6. Anon - Either they are not changing them or you are not seeing the problems. Using SP force you to mix data access and business logic. And SP languages have syntax that make it difficult to see the forest for the trees (i.e. the syntax gets in the way).

    It is not about "having problems". It is about facing reality.

    Try this in your SP. "Find all references to...".

    Another issue that the blogger claims is that using SPs reduces network traffic. If you put all the busines logic in the db, that means you HAVE to call the db for all business logic. That more than likely means more network traffic. And what if you have to accept changes before they even come near the database? Most large and highly active web sites have this issue.

  7. SQL is not an ideal language with which to write validation or business logic code. I've seen too many 2,000-line sprocs in my time.

  8. Where I work, the application developers do write their own stored procedures, are highly skilled in T-SQL and writing/optimizing SQL/Stored procedures. Furthermore, they do unit test their procedures, and they do maintain the stored procedures in source control.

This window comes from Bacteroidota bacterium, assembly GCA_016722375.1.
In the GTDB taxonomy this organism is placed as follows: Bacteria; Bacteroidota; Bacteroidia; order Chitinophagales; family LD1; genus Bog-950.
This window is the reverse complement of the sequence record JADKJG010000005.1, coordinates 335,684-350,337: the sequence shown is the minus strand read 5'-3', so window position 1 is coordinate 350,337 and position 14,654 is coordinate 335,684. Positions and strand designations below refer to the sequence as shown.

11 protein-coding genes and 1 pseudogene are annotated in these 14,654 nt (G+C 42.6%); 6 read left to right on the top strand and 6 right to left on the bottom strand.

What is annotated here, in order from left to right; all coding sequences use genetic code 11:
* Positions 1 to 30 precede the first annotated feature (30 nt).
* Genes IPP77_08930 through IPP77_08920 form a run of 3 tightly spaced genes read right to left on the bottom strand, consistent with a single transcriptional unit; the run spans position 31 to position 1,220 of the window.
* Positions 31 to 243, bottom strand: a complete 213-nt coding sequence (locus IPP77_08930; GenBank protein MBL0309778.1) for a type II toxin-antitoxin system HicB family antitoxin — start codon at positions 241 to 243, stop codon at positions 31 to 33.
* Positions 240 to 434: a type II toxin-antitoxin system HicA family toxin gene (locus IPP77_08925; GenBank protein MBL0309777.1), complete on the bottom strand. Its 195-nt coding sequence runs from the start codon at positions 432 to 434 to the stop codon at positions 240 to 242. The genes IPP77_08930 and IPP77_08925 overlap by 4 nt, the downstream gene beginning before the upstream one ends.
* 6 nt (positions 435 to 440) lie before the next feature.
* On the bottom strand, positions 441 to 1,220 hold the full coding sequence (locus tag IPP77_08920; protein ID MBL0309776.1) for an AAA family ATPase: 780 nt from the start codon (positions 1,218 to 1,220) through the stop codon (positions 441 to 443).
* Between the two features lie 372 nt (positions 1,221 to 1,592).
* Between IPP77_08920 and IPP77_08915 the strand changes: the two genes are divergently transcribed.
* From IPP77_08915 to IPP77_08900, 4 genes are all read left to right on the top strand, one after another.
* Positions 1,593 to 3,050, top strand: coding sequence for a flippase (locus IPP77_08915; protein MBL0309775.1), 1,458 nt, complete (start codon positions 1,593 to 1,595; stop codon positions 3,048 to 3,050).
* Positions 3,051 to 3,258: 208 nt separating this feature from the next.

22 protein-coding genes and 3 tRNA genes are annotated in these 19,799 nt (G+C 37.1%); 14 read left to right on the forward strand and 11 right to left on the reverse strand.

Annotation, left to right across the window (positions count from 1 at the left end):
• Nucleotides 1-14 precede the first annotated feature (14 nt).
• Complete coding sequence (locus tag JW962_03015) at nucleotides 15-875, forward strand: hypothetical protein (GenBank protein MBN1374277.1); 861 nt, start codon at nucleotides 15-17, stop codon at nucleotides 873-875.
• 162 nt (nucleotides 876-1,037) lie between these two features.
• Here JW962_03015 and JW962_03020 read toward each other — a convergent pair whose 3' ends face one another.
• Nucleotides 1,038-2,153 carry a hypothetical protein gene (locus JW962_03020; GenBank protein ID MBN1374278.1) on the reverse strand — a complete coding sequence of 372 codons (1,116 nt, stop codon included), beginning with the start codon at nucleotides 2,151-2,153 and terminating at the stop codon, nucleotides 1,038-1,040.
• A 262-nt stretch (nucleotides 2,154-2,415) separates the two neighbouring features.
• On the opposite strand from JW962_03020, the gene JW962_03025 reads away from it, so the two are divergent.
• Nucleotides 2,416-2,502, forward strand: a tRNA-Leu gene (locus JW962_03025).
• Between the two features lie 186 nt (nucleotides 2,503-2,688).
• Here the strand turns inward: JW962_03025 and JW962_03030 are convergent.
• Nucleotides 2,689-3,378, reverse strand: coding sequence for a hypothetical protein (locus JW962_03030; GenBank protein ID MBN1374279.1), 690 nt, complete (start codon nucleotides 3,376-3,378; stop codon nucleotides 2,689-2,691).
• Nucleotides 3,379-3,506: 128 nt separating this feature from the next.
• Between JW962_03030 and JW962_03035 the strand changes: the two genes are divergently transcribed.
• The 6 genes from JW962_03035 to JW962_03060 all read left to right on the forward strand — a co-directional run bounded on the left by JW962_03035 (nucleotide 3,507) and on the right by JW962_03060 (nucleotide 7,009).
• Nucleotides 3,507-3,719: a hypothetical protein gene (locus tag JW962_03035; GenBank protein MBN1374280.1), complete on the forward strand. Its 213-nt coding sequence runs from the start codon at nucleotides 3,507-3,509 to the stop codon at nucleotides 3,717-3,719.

A good application developer will unit test the application code and stored procedures together to come up with the best code for both.

    The application developers where I work are exceptional, and not only do they unit test their procedures and application code, we also have multiple test beds for functional testing, performance testing, and for integration testing.

    So if you are doing a thorough and complete job as an application developer, I fail to see why a developer would favor ad hoc queries over stored procedures.

    I agree that business logic should not be encapsulated inside of stored procedures. But that doesn't mean that you need to use ad hoc queries. You can perform business logic at the application layer and still use procedures for data access.

  9. Robert Davis is quite right.